You can **use the IF THEN formula in Google Sheets if you need to make logical comparisons**.

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When evaluating records in Google Sheets, the `IF THEN`

, or simply `IF`

formula is the go-to technique of many users. You can use this formula to perform a logical test on a record and return a specific value depending on whether the test result is TRUE or FALSE.

There are various situations where you can find the `IF THEN`

formula useful. For example, in Accounting, you can use `IF THEN`

to evaluate whether a particular expense record falls within the budget or not. You can also use it to rate numerical datasets, like assessing whether a score passed or failed.

In this article, you’ll learn how to write the `IF THEN`

formula in Google Sheets, as well as how to use it.

Let’s get started!

**The Anatomy of the IF THEN Formula**

The `IF THEN`

formula is quite easy to implement as it has a very simple syntax. Here’s how you should write it:

**=IF(logical_expression, value_if_true, value_if_false)**

**=**like in other formulas, the equal sign is the first character you should type in to initiate the`IF THEN`

formula.**IF()**this is the`IF THEN`

formula.**logical_expression**is the first parameter of`IF THEN`

. This parameter will hold the condition or logical expression you need to test.**value_if_true**holds the value that the`IF THEN`

formula will return if the condition is true.**value_if_false**if the condition is not met, the formula will return the value in this parameter instead.

**A Real Example of Using the IF THEN Formula**

Having learned about the syntax of `IF THEN`

formula, let’s now look at how we can utilize it in a real-world scenario.

Let’s consider this example spreadsheet.

Listed above are the final grades of students in Mathematics. Let’s say we want to determine the students who passed and failed in that subject. Although we can just scan through the data and distinguish the records one by one, it would be inefficient to do this, especially for large datasets.

Here’s where the `IF THEN`

formula can help you. With this formula, you can automate what could otherwise take you so long to do. You can use this formula to instantly evaluate the numerical values in your spreadsheet, just like this one:

That’s pretty cool, right? Let’s find out how it’s done in the next section.

**How to Use IF THEN Formula in Google Sheets**

In order to gain a better understanding of the `IF THEN`

formula, let’s try out a simple activity. Click on the link below to have a copy of the spreadsheet that we’ll use.

- As you can see, the spreadsheet contains the same dataset in our earlier example. Our objective is to display “Passed” in the Remarks column if the grade is greater than or equal to 75. Otherwise, we’ll mark it as “Failed” instead.

- Let’s start with the first record. Select the cell where you need to display the remarks of the first student. In our case, it’s cell
**C2**, so click it on your spreadsheet.

- At this point, we are now ready to initiate the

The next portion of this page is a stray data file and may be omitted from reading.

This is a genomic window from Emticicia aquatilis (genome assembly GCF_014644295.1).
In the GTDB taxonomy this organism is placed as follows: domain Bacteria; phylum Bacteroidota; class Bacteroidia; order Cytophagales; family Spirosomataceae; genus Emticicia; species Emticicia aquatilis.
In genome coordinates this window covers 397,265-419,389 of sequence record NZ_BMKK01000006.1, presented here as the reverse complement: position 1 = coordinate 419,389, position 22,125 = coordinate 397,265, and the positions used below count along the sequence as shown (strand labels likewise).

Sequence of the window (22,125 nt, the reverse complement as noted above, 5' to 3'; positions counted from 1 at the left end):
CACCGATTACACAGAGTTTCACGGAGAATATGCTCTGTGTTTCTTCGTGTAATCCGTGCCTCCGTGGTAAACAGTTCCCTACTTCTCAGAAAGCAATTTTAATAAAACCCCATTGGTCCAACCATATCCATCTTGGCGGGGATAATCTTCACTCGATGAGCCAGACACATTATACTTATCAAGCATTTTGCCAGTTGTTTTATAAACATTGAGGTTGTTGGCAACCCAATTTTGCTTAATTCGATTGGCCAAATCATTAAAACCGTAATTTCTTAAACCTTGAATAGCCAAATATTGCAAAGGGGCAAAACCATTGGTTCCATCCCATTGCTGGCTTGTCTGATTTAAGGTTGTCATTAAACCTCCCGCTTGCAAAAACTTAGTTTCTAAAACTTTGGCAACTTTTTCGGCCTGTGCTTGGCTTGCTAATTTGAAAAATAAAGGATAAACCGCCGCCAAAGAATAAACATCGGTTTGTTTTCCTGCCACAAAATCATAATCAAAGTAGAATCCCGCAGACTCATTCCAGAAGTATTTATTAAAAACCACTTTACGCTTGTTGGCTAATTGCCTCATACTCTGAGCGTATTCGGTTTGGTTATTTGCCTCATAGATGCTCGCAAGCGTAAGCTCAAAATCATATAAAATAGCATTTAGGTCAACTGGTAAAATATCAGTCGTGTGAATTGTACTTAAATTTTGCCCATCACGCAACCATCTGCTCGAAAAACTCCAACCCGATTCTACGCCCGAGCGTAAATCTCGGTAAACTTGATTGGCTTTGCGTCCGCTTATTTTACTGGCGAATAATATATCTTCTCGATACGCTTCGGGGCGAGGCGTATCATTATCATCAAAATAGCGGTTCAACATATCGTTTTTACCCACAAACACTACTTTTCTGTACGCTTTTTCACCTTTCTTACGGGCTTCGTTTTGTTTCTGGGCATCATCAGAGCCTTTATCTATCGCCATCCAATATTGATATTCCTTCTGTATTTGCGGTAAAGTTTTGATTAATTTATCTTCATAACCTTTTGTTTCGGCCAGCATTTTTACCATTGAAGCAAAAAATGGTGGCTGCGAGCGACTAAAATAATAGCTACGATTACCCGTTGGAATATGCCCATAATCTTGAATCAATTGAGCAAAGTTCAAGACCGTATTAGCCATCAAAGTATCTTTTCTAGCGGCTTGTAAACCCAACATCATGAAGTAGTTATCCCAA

`IF THEN`

formula. To do so, type in ‘**=IF(**’. You’ll notice that the formula suggestions box will appear as you type in the formula. According to it, we’ll need to supply three parameters for the formula, namely,**logical_expression**,**value_if_true**, and**value_if_false**.

- For the first parameter (logical_expression), let’s specify the condition of our formula. We want to test if the value in cell
**B2**is greater than or equal to 75, so, type in ‘**B2>=75**’.

- After the condition, we can already indicate the values we need to display if the condition is met or not. For the
**value_if_true parameter**, type in ‘**“Passed”**’. As for**value_if_false**, type in ‘**“Failed”**’.

- Finalize the
`IF THEN`

formula by typing close parenthesis ‘**)**’. Once that’s done, hit**Enter**on your keyboard. You should see the spreadsheet update as follows:

- This time, let’s use the autofill feature of Google Sheets to complete the rest of the dataset. Select cell
**C2**, then click and drag the small blue box on the bottom right corner over the succeeding cells.

Perfect! Now you know how to use the `IF THEN`

formula in Google Sheets. A great thing about `IF THEN`

is that you can utilize it along with other features of Google Sheets. Check out the next section to see how the `IF THEN`

formula works with conditional formatting.

**Using the IF THEN Formula with Conditional Formatting**

The `IF THEN`

formula of Google Sheets can be combined with other functions or features to give your spreadsheet presentation a boost. For instance, you can use Conditional Formatting Rules to change the color of the cells depending on the value returned by your `IF THEN`

formula.

You can then use Conditional Formatting with `IF THEN`

formula in your spreadsheet to achieve this look, or even better:

In the example above, I added conditional format rules to the Remarks column to fill the cell with green if the text contains “Passed”, and red otherwise.

That’s it when it comes to using the `IF THEN`

formula in Google Sheets. It’s a very simple formula with so many useful applications. Make sure to use this formula whenever you need to evaluate conditional statements.

Do you want to learn more tricks and functions in Google Sheets? Check out our other articles.

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